Photography for Interior Design Magazines & Architects showing the character of special private homes. Antwerp-based (BE).
C A T L E E N
- Soft Brutalism -
Hidden in the hilly landscape around Brussels, the famous Belgian architect Marc Corbiau realised his very first house in 1972: a brutalist gem, where artists like Daniel Buren and Niele Toroni once made in situ artworks. Interior designer Catleen le Hardy and her husband bought the concrete masterpiece, but softened the interior with natural materials. ‘Here, you live in symbiosis with nature’.
K I M
- In the clouds in Elsene -
Based on a photo, interior designer Kim Verbist bought this seventies apartment in Ixelles. The renovation had to be coordinated via Whatsapp during the corona crisis. It became a quirky, colorful cocoon, where she can land on weekdays.
- Breaking out to get home -
Inside or outside? For Nele Minne and Brecht Demeulenaere, the two simply merge into one, and they were happy to sacrifice some space for it. The hall turned into a hanging courtyard garden and the veranda has no windows, so that the family is always surrounded by greenery. 'When we go on holiday, we take all the plants down for the plantsitter.'
- The house on the slope -
Six years ago, journalist Ann-Marie Cordia and lawyer Sam Verbeke sent their daughter to nursery school in Pellenberg. They already had the architects' plan, so they would soon be living there. Or so they thought. In January of this year, they finally moved in.
- Things have taken over -
'When people come in here, they don't immediately know where they are', says garden designer Jan Minne. A bigger compliment is not possible for the house that he furnished with wonderful finds from flea markets and auctions.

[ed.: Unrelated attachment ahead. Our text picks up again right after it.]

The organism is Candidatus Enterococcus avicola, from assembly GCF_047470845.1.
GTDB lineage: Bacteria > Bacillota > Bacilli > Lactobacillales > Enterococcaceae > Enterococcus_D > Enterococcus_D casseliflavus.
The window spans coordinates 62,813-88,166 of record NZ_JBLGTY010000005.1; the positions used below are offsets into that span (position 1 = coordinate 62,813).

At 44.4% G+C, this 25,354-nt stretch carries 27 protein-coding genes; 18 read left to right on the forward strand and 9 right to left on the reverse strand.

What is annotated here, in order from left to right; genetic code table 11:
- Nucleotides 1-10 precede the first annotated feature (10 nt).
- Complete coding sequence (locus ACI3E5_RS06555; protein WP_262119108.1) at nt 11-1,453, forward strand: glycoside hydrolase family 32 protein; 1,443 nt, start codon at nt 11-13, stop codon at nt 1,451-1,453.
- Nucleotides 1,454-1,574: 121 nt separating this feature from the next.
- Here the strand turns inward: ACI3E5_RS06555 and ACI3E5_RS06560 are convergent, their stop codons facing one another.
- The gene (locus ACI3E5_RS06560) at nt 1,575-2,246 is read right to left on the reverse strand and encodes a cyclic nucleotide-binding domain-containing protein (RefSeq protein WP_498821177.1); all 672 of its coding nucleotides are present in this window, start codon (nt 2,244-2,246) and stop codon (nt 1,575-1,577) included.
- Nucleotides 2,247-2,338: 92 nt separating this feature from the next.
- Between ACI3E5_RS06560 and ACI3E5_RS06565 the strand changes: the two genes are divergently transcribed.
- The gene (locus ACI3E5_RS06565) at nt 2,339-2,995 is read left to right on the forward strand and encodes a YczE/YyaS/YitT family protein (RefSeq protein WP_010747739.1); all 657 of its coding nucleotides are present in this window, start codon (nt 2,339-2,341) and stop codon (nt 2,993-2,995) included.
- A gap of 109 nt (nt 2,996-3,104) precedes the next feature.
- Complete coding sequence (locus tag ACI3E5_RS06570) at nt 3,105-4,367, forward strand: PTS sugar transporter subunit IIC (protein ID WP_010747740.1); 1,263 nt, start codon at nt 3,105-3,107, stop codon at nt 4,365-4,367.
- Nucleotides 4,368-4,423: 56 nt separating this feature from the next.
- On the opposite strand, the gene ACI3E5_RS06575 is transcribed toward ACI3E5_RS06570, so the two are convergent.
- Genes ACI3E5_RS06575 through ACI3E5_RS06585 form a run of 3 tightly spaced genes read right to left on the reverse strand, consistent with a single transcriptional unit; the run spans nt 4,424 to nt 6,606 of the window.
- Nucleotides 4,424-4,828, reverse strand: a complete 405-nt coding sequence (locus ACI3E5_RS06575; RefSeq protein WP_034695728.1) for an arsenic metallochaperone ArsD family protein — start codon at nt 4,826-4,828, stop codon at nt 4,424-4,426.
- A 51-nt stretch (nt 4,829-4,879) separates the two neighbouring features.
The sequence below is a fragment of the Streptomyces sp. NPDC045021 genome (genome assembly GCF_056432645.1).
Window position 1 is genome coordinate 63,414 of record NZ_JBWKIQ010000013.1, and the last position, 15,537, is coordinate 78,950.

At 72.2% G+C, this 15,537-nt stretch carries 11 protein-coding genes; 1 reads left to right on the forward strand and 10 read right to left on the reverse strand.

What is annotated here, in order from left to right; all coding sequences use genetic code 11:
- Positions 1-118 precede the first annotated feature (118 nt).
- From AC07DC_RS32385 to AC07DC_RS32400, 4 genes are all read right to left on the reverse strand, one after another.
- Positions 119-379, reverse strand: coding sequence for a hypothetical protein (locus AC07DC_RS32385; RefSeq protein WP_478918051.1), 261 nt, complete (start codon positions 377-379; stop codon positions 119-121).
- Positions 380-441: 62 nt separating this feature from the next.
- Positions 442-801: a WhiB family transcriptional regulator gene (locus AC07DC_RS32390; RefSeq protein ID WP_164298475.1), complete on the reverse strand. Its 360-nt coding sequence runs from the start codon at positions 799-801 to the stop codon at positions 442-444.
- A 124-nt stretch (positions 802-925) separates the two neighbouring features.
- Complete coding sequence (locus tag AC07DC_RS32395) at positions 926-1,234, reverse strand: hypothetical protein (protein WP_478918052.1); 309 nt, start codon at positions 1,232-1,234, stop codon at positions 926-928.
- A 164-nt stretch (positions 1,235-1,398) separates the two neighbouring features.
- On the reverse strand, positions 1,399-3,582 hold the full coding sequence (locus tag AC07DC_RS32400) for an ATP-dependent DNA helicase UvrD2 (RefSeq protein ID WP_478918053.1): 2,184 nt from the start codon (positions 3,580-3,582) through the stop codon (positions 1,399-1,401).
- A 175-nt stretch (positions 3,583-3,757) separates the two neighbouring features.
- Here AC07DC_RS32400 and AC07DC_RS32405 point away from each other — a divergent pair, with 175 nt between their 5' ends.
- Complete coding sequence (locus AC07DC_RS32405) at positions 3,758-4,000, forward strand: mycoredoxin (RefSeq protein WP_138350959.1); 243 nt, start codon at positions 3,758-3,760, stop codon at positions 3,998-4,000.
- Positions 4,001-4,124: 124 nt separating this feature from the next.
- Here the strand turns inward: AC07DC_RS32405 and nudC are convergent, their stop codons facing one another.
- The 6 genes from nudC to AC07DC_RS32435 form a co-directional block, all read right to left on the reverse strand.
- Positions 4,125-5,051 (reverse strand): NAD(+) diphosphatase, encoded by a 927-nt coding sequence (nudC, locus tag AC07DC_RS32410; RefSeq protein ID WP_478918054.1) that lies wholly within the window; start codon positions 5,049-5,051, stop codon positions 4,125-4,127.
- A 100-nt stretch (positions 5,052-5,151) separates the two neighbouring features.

View photo series
- Shangri-La on the canal -
A loft full of light and cosiness in Ghent. In the Rabot district of Ghent, designer Eva Janssens and her husband Ben Bruyneel transformed a dusty hangar into a quirky conservatory loft. A piece of paradise in the middle of a rough urban jungle.
- U-shaped house -
Don't just say 'bunker' to this light-filled villa: 'It's definitely not a dark hole'. Plenty of light, even if you sleep and work underground: behind the eye-closing concrete façade, a transparent, U-shaped house is concealed where the sun shines all day long.
- Cohousing with hoarders -
Twenty years ago, Nathalie Posson and Piet Hemerijckx, together with an architect friend, settled in a former carpet warehouse in Borgerhout. They converted it into a cohousing place where old things are collected and exchanged in abundance. What unites us is our love of recycling.
- Swinging by the Dijle -
With the river as their back yard, Mechelen as their front yard and a lush roof garden on top of their house, Frieke Janssens and her family are very well accustomed to city life.
- Between dream and deed -
Renovating a sixteenth-century farmhouse as a last tribute. The renovation of their sixteenth-century farmhouse had only just begun when Isabel suddenly lost her husband. The project ultimately became a tribute, the realisation of his dream. Finishing the farm became a mission. I had to make something positive, something beautiful out of it.
- Like a second home -
A Penthouse that feels like a second home. The floor in the living area of their penthouse is a pink and white marble terrazzo, referring to one of the nicest types of floors we inherited from our period in Italy. They call it the ‘Mortadella’ floor.
- The garage of yesteryear -
Willem and Emma rebuilt their house in a pleasant street in Kessel-Lo. The house had nothing special - except for the beautiful façade - so the architects were given carte blanche. After countless preliminary designs, they got to see something with a very open character. The first two floors were partially removed, resulting in a very high ceiling and a mezzanine.